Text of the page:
Again with the Devil…

…and again he is defeated. Although the Satan from Dante’s Inferno was definitely more of a bad-ass than the final boss in Castlevania: Lords of Shadow, who is pretty much just a naked dude with smoke leggings. For a break from this Devil/Angel/God mythology it’s probably time to slay the Stay Puft Marshmallow Man or maybe take a look at Red Dead Redemption. Or find out what’s new and exciting in the PC gaming world — although seeing as most  PS3 titles still suffer from the same annoyances as always (e.g. camera angle vs. walk direction), probably not much.

Mastery is Pain

…but I’ve completed Dante’s Inferno. Finally.

I’m pretty much giving up on Dead Space however, very sparse ammunition combined with bad aiming skills using the PS3 controller do not add up to a fun experience. Might give it another shot if/when I get a decent graphics card for my PC.

Now all I need is a heaping of motivation with a topping of perseverance to complete some other projects. There’s still a half-finished preamp, amplifier cases that need work, subwoofers, the temporary cases on the home theater speakers, not to mention a beagleboard and DAC…

Random items

Things that came close to being thrown out this weekend, in no particular order:

  • Original Turbo Pascal 5.5 Upgrade on 5,25″ disks
  • Modula2 compiler, also on 5,25″ disks
  • Microsoft DirectX barf bag
  • 3dfx key chain
  • Pen with integrated 80s-style LCD game
  • 3 Iomega Jaz Disks (all probably dead from click-of-death-syndrome)
  • 12 Ikea LACK table legs
  • CodeWarrior for PlayStation Net Yaroze
  • Watcom C++ 10.5
  • Intel spring-loaded wind-up modem cable thingy
  • Tomb Raider Christmas-themed clock-in-a-can

No wonder there were so many boxes to move…

Brain overload…

Reed-Solomon codes, Galois field arithmetic, Berlekamp-Massey algorithm…

At least GPU programming with CUDA is reasonably straightforward, even if NVIDIA/Intel kinda screwed up the ION2 platform. Yes, the GPU got a bit faster, but come on — a single PCIe lane was the best you could do? Good enough for HD video decoding, but anything requiring actual bandwidth is pretty hopeless, although it’s often a Good Thing if developers are forced to test against a slow machine. My work machine however is in dire need of an upgrade replacement since I’ve had it for over three years — I don’t think I’ve ever kept a computer in regular use that long — but thinking about it triggers another overload: AM3, 1155, 1156, 1366, quad-core, hex-core, i5, i7…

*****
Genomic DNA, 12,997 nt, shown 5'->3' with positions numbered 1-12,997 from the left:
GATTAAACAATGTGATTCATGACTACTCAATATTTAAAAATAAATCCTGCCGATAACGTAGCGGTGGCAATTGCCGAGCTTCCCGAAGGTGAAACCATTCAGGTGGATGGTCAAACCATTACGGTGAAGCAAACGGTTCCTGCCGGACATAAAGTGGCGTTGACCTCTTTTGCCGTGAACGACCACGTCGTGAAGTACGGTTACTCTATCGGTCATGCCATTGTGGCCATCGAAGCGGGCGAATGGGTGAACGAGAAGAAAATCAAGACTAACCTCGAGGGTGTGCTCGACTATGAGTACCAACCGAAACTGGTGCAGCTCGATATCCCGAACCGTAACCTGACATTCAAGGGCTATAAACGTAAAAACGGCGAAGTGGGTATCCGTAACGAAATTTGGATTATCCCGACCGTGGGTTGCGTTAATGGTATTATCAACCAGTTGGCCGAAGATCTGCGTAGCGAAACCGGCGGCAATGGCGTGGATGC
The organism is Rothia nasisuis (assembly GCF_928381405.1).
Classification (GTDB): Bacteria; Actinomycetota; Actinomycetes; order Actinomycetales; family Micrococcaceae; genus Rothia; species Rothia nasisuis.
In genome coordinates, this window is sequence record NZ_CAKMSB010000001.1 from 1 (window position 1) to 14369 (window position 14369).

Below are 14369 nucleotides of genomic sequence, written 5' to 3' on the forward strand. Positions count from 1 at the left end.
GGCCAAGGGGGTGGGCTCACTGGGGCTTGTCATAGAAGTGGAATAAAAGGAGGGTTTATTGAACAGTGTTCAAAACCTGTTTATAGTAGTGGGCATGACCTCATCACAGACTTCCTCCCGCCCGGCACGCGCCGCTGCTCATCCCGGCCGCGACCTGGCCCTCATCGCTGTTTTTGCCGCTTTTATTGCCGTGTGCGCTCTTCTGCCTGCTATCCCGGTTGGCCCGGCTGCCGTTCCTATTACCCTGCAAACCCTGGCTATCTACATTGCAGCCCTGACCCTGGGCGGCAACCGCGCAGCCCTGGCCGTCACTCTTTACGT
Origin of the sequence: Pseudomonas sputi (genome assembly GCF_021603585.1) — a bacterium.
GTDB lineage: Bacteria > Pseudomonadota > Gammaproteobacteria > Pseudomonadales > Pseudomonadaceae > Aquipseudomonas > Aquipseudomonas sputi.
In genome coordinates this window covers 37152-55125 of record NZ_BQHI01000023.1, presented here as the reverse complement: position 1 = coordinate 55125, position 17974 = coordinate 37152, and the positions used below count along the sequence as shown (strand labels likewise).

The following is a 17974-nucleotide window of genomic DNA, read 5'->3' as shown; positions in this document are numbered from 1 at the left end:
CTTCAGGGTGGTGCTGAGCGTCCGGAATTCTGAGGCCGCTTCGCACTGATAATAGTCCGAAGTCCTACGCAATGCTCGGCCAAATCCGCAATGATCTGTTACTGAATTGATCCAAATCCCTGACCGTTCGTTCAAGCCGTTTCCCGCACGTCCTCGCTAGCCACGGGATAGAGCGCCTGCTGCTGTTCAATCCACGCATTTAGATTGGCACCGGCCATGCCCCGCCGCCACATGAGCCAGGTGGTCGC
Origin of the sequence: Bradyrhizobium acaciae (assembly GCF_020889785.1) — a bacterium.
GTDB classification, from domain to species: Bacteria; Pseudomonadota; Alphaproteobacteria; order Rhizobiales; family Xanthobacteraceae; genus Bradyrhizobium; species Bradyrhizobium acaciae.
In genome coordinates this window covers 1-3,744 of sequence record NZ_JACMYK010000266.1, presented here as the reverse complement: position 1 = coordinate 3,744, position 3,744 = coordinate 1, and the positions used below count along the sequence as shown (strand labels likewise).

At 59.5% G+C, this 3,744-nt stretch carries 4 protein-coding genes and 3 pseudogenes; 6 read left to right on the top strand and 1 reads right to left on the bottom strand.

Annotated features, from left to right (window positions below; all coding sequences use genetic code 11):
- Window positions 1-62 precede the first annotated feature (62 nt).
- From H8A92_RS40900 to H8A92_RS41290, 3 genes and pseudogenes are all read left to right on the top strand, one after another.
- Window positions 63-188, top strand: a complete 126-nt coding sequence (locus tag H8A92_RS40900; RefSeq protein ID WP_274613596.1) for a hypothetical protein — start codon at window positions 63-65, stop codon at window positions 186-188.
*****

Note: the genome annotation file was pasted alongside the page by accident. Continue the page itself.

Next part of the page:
Someone else’s summary…

So much of this seems so familiar…
http://blog.havenisms.com/a-case-study-in-enterprise-soul-smashing

One thing that is a bit of mystery to me is why so much time and money is spent (sorry, “invested”) in finding the bestofthebestofthebestsir, only to use them on dead-end projects where only the lowest common denominator skills are actually required. And why bother even filling your ranks with experts when decisions are not made on technical merit, and management will often simply ignore reality anyway, for example by claiming that their 16-year-old son could implement a complex and invasive feature with far-reaching consequences over the weekend…

Not to mention the fun of design by committee or corporate politics-driven development. In the best case, the quality converges on mediocre, but can also become unstable and oscillate wildly before exploding. I’m pretty sure the layers of abstraction (either hierarchical or intellectual) between those doing the work and those giving “vision” and “leadership” also factor into the equation.

Yes, I know, rants and anecdotes are not data :)